Food safety information
Read our COVID-19 information for food businesses
Food safety requirements
All cafes, restaurants and retail food outlets must comply with the Food Standards Code, including Standard 3.2.2: Food Safety Practices and General Requirements and Standard 3.2.3: Food Premises and Equipment.
For guidance on fitting out new premises or refurbishing existing premises, refer to Australian Standard AS 4674:2004: Design, construction and fit-out of food premises. Please note alterations to the internal fit-out of food premises require development consent from Council.
Our role in food safety
Council’s Environmental Health Officers are Authorised Officers under the Food Act 2003 and may inspect any business that handles or sells food, including mobile food vans and food businesses at temporary events.
Council’s Environmental Health Officers also:
- make sure business owners and their staff comply with legislative requirements
- provide advice to new and existing food businesses
- investigate customer complaints about local food premises and food-borne illness
To speak to an Environmental Health Officer, contact Council on 02 6655 7300
Inspections are carried out without prior notice and may be conducted at any reasonable time, which is usually during business trading hours.
The inspections focus on a wide range of issues, including:
- temperature control
- hygiene and food handling practices
- pest control
- waste storage
Where premises are found not to be at an acceptable standard, re-inspections may be required until standards improve to an acceptable level. Food businesses are invoiced for all re-inspections. Re-inspection fees are listed in Council’s Schedule of Fees and Charges(PDF, 16MB)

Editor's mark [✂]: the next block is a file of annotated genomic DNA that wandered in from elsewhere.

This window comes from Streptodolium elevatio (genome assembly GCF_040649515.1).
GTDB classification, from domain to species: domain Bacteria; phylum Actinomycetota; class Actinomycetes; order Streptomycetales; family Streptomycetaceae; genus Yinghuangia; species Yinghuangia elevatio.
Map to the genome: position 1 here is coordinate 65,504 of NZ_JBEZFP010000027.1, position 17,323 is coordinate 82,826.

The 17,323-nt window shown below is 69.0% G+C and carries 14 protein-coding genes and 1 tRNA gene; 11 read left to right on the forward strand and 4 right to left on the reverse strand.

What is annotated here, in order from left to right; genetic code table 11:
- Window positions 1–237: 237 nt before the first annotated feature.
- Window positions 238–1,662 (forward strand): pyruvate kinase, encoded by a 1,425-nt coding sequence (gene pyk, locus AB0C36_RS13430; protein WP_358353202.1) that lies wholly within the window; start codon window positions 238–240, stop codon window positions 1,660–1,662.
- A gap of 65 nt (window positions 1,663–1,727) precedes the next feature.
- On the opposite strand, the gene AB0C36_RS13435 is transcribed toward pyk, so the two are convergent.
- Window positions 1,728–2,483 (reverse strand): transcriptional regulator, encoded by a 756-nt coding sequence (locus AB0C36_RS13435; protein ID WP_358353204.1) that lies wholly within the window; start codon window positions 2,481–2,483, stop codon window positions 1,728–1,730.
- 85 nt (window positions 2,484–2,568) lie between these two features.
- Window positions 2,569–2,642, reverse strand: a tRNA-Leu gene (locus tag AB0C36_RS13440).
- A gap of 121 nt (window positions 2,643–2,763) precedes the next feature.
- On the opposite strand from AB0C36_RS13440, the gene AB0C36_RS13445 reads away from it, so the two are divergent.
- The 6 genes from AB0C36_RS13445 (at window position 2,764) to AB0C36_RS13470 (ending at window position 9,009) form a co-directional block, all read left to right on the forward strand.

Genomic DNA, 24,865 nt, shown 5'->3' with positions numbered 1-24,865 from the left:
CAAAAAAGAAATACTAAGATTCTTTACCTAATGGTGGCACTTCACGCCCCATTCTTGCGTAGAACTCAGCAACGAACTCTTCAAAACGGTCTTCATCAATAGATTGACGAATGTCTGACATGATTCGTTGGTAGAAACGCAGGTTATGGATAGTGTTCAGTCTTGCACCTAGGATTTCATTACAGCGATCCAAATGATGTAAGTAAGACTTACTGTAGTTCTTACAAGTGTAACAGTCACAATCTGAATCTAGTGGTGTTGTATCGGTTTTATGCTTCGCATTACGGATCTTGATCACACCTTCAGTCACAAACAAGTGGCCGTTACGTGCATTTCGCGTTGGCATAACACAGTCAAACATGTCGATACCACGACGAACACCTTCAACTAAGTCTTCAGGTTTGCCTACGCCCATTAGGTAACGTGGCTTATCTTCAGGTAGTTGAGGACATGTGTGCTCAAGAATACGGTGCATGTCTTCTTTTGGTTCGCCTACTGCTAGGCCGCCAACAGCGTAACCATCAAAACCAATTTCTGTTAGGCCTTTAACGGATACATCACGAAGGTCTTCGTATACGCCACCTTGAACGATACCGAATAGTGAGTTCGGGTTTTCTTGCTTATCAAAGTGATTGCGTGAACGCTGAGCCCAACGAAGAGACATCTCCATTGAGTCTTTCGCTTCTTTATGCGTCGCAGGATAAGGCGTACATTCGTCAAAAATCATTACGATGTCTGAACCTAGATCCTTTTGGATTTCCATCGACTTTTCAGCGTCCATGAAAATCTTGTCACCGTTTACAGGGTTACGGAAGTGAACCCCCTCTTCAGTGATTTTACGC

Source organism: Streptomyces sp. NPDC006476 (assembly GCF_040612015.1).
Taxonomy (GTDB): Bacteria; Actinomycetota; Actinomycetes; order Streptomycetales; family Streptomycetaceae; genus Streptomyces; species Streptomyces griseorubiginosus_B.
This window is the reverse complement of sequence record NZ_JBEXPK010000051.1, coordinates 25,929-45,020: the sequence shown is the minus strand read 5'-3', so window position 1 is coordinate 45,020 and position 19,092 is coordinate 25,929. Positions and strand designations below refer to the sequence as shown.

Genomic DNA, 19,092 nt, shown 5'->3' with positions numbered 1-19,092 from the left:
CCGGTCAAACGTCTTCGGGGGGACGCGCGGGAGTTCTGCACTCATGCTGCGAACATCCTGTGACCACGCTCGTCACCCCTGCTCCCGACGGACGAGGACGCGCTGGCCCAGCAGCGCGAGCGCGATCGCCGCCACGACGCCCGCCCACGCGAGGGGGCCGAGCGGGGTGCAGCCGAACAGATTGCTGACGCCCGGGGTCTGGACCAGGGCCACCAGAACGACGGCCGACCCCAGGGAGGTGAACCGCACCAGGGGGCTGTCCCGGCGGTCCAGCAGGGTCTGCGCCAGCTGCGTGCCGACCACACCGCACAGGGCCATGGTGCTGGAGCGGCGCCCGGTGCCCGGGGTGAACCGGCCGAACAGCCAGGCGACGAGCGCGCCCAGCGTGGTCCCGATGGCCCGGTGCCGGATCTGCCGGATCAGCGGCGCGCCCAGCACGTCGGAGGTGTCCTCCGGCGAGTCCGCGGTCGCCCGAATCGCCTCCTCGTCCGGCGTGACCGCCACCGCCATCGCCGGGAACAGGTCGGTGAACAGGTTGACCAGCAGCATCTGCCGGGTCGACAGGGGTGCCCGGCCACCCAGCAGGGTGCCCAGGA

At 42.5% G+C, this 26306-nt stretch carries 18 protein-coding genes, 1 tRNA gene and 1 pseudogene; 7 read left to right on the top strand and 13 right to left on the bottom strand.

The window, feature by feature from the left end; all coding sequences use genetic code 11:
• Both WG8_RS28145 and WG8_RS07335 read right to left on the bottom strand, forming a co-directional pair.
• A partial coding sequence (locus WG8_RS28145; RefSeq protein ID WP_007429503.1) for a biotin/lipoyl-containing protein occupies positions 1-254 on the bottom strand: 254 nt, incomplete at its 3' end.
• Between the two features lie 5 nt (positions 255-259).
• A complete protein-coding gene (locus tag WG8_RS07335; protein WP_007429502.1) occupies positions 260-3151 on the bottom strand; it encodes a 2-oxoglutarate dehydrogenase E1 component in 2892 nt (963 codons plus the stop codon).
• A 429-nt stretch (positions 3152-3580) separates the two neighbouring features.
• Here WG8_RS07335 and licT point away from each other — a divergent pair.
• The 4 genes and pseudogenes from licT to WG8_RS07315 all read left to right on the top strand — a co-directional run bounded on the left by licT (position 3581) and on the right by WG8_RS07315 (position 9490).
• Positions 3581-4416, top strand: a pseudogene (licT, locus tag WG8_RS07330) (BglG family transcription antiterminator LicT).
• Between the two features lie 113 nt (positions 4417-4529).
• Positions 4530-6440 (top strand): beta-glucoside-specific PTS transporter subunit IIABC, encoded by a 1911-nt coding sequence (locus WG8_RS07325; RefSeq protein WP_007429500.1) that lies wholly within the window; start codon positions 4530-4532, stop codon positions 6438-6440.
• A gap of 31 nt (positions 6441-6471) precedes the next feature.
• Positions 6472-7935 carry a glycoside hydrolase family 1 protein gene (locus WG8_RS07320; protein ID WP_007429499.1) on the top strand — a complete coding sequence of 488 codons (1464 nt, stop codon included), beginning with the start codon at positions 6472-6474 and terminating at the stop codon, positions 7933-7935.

Scores on Doors
Scores on Doors is the NSW food hygiene scoring program that reassures your customers about your hygiene and food safety standards. The scores rate your food business’s compliance with hygiene and food safety requirements based on routine Council inspections. There are no extra inspections or costs.
If your business is eligible, you will be offered a certificate and sticker to display in a prominent position, such as your front window.
Food safety supervisors
The Food Act 2003 requires most food businesses to have at least one trained Food Safety Supervisor. This requirement applies to retail businesses who process and sell food that is ready-to-eat, is potentially hazardous (for example, requiring temperature control) and is not sold or served in the supplier’s original packaging.
To become a Food Safety Supervisor, you must complete training in the national vocational education and training system. More information is available from the NSW Food Authority
Food businesses at temporary events
If you intend to sell food from a temporary structure or vehicle at a fair, festival, market or show, you must check the requirements with Council well before the event. You may be required to obtain a permit to trade on public land, undergo an inspection or pay a fee.
The NSW Food Authority publishes Guidelines for Food Businesses at Temporary Events, which includes requirements relating to food safety, power supply and waste disposal.
Mobile food vans
If you are a mobile vendor selling food to the public, you are considered a retail food business and must notify Council of your operations. This includes vehicles used for:
- on-site preparation of food such as hamburgers, hot dogs and kebabs
- one-step food preparation – for example, popcorn, fairy floss, coffee or juice
- any type of food, including pre-packaged food
The NSW Food Authority Guidelines for Mobile Food Vending Vehicles provide useful information on how to meet legal requirements.
If you wish to trade in a public roadway (sometimes referred to as hawking), you will need to apply to Council for an approval under Section 68 of the Local Government Act 1993.
Charities and Not for Profit Groups
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A charitable or not for profit organisation that sells food for fundraising purposes is a 'food business' under the Food Act 2003 (NSW). The food safety requirements in the Food Standards Code apply to their food activities, including the preparation and transport of food for sales. Charitable and not for profit organisations include: